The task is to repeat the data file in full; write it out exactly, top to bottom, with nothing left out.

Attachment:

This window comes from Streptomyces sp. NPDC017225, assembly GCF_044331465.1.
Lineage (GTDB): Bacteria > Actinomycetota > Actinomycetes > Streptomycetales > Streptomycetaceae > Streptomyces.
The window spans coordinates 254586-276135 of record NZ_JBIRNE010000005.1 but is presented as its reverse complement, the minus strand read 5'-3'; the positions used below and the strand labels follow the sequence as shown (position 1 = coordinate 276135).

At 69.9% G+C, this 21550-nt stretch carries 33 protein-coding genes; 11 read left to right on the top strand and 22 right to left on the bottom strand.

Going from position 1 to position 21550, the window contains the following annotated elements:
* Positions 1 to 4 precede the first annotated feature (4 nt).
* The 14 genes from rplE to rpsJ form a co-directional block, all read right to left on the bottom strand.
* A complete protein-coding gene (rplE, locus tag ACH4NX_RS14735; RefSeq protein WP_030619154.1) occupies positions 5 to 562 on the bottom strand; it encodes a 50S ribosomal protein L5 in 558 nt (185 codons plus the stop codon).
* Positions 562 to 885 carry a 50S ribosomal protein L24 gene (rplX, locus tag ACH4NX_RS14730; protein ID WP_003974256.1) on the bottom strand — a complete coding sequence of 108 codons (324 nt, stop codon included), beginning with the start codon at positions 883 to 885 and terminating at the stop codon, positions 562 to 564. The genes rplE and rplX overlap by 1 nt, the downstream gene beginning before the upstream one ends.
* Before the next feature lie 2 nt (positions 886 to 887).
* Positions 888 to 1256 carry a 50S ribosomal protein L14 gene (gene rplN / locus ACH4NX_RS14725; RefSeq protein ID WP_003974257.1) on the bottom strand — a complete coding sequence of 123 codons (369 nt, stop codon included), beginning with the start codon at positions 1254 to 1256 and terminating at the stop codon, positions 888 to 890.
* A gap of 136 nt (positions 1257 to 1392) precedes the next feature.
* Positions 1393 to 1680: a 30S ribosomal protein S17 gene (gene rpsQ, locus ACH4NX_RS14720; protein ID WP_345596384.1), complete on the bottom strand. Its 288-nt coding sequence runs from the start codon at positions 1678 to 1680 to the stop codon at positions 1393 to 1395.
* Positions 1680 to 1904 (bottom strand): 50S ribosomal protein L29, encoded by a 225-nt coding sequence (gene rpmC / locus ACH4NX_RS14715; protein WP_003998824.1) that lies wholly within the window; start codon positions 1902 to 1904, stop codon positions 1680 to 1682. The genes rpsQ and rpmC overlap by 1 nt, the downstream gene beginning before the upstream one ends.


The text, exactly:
This window comes from Streptomyces sp. NPDC017225, assembly GCF_044331465.1.
Lineage (GTDB): Bacteria > Actinomycetota > Actinomycetes > Streptomycetales > Streptomycetaceae > Streptomyces.
The window spans coordinates 254586-276135 of record NZ_JBIRNE010000005.1 but is presented as its reverse complement, the minus strand read 5'-3'; the positions used below and the strand labels follow the sequence as shown (position 1 = coordinate 276135).

At 69.9% G+C, this 21550-nt stretch carries 33 protein-coding genes; 11 read left to right on the top strand and 22 right to left on the bottom strand.

Going from position 1 to position 21550, the window contains the following annotated elements:
* Positions 1 to 4 precede the first annotated feature (4 nt).
* The 14 genes from rplE to rpsJ form a co-directional block, all read right to left on the bottom strand.
* A complete protein-coding gene (rplE, locus tag ACH4NX_RS14735; RefSeq protein WP_030619154.1) occupies positions 5 to 562 on the bottom strand; it encodes a 50S ribosomal protein L5 in 558 nt (185 codons plus the stop codon).
* Positions 562 to 885 carry a 50S ribosomal protein L24 gene (rplX, locus tag ACH4NX_RS14730; protein ID WP_003974256.1) on the bottom strand — a complete coding sequence of 108 codons (324 nt, stop codon included), beginning with the start codon at positions 883 to 885 and terminating at the stop codon, positions 562 to 564. The genes rplE and rplX overlap by 1 nt, the downstream gene beginning before the upstream one ends.
* Before the next feature lie 2 nt (positions 886 to 887).
* Positions 888 to 1256 carry a 50S ribosomal protein L14 gene (gene rplN / locus ACH4NX_RS14725; RefSeq protein ID WP_003974257.1) on the bottom strand — a complete coding sequence of 123 codons (369 nt, stop codon included), beginning with the start codon at positions 1254 to 1256 and terminating at the stop codon, positions 888 to 890.
* A gap of 136 nt (positions 1257 to 1392) precedes the next feature.
* Positions 1393 to 1680: a 30S ribosomal protein S17 gene (gene rpsQ, locus ACH4NX_RS14720; protein ID WP_345596384.1), complete on the bottom strand. Its 288-nt coding sequence runs from the start codon at positions 1678 to 1680 to the stop codon at positions 1393 to 1395.
* Positions 1680 to 1904 (bottom strand): 50S ribosomal protein L29, encoded by a 225-nt coding sequence (gene rpmC / locus ACH4NX_RS14715; protein WP_003998824.1) that lies wholly within the window; start codon positions 1902 to 1904, stop codon positions 1680 to 1682. The genes rpsQ and rpmC overlap by 1 nt, the downstream gene beginning before the upstream one ends.